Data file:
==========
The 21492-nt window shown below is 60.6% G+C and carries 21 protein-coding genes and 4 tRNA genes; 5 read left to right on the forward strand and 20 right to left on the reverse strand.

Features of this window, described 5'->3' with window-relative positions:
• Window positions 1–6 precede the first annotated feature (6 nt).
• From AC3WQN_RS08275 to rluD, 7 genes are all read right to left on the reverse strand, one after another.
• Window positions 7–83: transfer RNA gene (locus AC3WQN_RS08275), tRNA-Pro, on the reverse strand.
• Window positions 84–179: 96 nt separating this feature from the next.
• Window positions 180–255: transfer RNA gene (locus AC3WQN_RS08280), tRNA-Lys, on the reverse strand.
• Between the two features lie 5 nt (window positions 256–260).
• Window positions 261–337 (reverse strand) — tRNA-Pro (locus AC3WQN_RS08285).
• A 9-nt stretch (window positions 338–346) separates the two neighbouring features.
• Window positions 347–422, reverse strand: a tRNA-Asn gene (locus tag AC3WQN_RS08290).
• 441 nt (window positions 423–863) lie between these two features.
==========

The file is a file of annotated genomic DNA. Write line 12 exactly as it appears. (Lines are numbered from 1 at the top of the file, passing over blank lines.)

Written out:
• 441 nt (window positions 423–863) lie between these two features.